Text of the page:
Book Reviews -- By: Anonymous
CenQ 22:3 (Fall 1979) p. 37
The Bible In The Balance by Harold Lindsell. Grand Rapids: Zondervan Publishing House, 1979, cloth, $9.95. Reviewed by Dr. Rolland D. McCune.
This book is a sequel to the author’s previous book, The Battle For the Bible, which came out in 1976. The present work is basically an interaction with the negative criticism of the former book.
The Battle For the Bible caused considerable reaction, especially in the centrist and leftist wings of the new evangelical community. Lindsell himself could probably be considered a right wing new evangelical; he believed the fundamentals of the faith but rejected the Biblical doctrine of separation. That stance is not improved in The Bible In The Balance.
One thrust of The Battle For the Bible was to expose the heresy and hypocrisy of those who had come to repudiate verbal inerrancy but who were trying to parade as evangelicals. Such an unmasking was extremely embarrassing for many evangelicals, to say the least. Typically, as in the tale of “The Emperor’s Clothes,” they chose to castigate the truth-teller rather than admit their duplicity. But in so doing, they tipped their hands even more. Some, such as Clark Pinnock, Paul Rees, David Hubbard and the Faculty of the Fuller Theological Seminary, Bernard Ramm and others, openly exposed their unbelief toward verbal inerrancy, and their sloppy theological track record became known in some cases for the first time. Others, such as Carl Henry, who claim personally to believe in verbal inerrancy, revealed how flaccid they really are in the front lines of battle, far removed from the ivory tower. Such people criticized Lindsell for raising the issue and disturbing the tranquility of evangelicalism and its supposed united front against liberalism. Still others were moved by the Battle to shore up and strengthen doctrinal statements and to press the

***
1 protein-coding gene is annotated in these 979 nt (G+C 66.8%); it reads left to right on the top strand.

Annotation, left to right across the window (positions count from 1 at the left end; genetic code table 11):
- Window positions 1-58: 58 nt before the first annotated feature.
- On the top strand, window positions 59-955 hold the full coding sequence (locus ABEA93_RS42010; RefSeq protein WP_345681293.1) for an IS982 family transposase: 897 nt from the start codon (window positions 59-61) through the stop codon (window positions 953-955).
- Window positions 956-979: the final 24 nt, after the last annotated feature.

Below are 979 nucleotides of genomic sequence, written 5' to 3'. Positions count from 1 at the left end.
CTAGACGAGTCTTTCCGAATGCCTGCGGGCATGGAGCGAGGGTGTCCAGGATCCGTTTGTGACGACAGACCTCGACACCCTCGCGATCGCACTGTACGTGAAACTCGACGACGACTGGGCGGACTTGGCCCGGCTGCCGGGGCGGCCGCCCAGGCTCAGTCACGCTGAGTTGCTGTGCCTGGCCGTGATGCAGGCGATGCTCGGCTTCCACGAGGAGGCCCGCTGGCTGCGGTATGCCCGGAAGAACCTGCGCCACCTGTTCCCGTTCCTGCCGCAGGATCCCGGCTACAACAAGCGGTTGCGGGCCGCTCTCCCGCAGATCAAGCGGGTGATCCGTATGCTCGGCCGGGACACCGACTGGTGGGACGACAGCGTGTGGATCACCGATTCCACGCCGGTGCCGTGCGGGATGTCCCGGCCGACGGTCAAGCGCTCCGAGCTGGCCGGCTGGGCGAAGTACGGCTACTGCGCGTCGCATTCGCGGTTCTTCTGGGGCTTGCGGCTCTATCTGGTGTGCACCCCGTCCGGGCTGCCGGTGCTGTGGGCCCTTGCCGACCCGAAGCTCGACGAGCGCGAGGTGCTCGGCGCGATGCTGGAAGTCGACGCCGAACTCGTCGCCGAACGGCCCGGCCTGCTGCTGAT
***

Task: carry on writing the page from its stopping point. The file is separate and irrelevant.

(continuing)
CenQ 22:3 (Fall 1979) p. 38
case for verbal inerrancy even more vigorously. The formation of the International Council on Biblical Inerrancy is one such evidence.
Thus the negative reactions to the Battle only confirmed the truthfulness of its expose. The statements, position papers and caustic (if not bitter) remarks that came out of Fuller Seminary should convince even the most skeptical that today it is in the neo-orthodox camp and bears little resemblance to the faith of Charles E. Fuller and the Old Fashioned Revival Hour. David Allan Hubbard, president of Fuller, said that inerrancy was “unbiblical.” Daniel P. Fuller, son of Charles E. Fuller, has repudiated the inerrancy of the whole Bible and holds that only “doctrinal” verses are infallible. If Southern Baptists can still believe ...
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